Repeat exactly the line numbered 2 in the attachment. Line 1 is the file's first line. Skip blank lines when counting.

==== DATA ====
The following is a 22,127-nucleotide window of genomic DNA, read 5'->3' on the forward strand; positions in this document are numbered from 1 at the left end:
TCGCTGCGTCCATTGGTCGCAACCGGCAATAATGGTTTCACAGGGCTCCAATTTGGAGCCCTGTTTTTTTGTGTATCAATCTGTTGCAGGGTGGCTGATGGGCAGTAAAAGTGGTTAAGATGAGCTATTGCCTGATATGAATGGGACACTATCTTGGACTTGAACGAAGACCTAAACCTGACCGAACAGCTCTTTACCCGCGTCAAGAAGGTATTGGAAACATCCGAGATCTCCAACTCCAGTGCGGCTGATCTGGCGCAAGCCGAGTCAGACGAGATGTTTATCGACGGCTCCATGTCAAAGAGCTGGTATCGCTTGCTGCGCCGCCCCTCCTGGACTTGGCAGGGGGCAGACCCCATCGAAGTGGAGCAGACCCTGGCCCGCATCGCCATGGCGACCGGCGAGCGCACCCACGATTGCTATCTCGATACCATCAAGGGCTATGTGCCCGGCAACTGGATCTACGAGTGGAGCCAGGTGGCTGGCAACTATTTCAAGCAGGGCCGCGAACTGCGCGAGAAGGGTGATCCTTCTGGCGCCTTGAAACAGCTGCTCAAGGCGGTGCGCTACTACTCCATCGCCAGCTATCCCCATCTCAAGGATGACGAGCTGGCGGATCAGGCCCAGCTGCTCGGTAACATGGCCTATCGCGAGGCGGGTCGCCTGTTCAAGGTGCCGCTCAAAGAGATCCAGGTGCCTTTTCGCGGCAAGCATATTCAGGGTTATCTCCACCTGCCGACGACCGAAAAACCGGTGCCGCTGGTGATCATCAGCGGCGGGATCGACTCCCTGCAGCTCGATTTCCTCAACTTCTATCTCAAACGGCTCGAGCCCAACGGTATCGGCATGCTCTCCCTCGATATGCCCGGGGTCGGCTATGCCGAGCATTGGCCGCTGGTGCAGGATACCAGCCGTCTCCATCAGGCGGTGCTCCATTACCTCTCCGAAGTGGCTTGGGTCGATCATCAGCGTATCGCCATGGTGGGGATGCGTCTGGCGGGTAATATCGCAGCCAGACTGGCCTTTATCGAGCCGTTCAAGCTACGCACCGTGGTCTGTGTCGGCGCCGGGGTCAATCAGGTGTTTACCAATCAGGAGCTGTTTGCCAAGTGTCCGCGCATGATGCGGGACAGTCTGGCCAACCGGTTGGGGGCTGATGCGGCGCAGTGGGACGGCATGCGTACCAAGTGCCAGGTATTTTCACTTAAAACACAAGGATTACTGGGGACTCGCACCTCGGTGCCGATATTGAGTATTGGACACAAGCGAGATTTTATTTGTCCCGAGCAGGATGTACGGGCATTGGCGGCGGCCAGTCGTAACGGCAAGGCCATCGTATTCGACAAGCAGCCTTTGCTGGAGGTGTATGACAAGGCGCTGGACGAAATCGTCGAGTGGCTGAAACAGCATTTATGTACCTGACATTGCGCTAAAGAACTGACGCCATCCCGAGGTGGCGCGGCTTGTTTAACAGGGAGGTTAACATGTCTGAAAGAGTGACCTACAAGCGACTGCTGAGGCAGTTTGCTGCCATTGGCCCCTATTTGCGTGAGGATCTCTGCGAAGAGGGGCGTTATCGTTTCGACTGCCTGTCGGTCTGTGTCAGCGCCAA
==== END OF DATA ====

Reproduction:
TCGCTGCGTCCATTGGTCGCAACCGGCAATAATGGTTTCACAGGGCTCCAATTTGGAGCCCTGTTTTTTTGTGTATCAATCTGTTGCAGGGTGGCTGATGGGCAGTAAAAGTGGTTAAGATGAGCTATTGCCTGATATGAATGGGACACTATCTTGGACTTGAACGAAGACCTAAACCTGACCGAACAGCTCTTTACCCGCGTCAAGAAGGTATTGGAAACATCCGAGATCTCCAACTCCAGTGCGGCTGATCTGGCGCAAGCCGAGTCAGACGAGATGTTTATCGACGGCTCCATGTCAAAGAGCTGGTATCGCTTGCTGCGCCGCCCCTCCTGGACTTGGCAGGGGGCAGACCCCATCGAAGTGGAGCAGACCCTGGCCCGCATCGCCATGGCGACCGGCGAGCGCACCCACGATTGCTATCTCGATACCATCAAGGGCTATGTGCCCGGCAACTGGATCTACGAGTGGAGCCAGGTGGCTGGCAACTATTTCAAGCAGGGCCGCGAACTGCGCGAGAAGGGTGATCCTTCTGGCGCCTTGAAACAGCTGCTCAAGGCGGTGCGCTACTACTCCATCGCCAGCTATCCCCATCTCAAGGATGACGAGCTGGCGGATCAGGCCCAGCTGCTCGGTAACATGGCCTATCGCGAGGCGGGTCGCCTGTTCAAGGTGCCGCTCAAAGAGATCCAGGTGCCTTTTCGCGGCAAGCATATTCAGGGTTATCTCCACCTGCCGACGACCGAAAAACCGGTGCCGCTGGTGATCATCAGCGGCGGGATCGACTCCCTGCAGCTCGATTTCCTCAACTTCTATCTCAAACGGCTCGAGCCCAACGGTATCGGCATGCTCTCCCTCGATATGCCCGGGGTCGGCTATGCCGAGCATTGGCCGCTGGTGCAGGATACCAGCCGTCTCCATCAGGCGGTGCTCCATTACCTCTCCGAAGTGGCTTGGGTCGATCATCAGCGTATCGCCATGGTGGGGATGCGTCTGGCGGGTAATATCGCAGCCAGACTGGCCTTTATCGAGCCGTTCAAGCTACGCACCGTGGTCTGTGTCGGCGCCGGGGTCAATCAGGTGTTTACCAATCAGGAGCTGTTTGCCAAGTGTCCGCGCATGATGCGGGACAGTCTGGCCAACCGGTTGGGGGCTGATGCGGCGCAGTGGGACGGCATGCGTACCAAGTGCCAGGTATTTTCACTTAAAACACAAGGATTACTGGGGACTCGCACCTCGGTGCCGATATTGAGTATTGGACACAAGCGAGATTTTATTTGTCCCGAGCAGGATGTACGGGCATTGGCGGCGGCCAGTCGTAACGGCAAGGCCATCGTATTCGACAAGCAGCCTTTGCTGGAGGTGTATGACAAGGCGCTGGACGAAATCGTCGAGTGGCTGAAACAGCATTTATGTACCTGACATTGCGCTAAAGAACTGACGCCATCCCGAGGTGGCGCGGCTTGTTTAACAGGGAGGTTAACATGTCTGAAAGAGTGACCTACAAGCGACTGCTGAGGCAGTTTGCTGCCATTGGCCCCTATTTGCGTGAGGATCTCTGCGAAGAGGGGCGTTATCGTTTCGACTGCCTGTCGGTCTGTGTCAGCGCCAA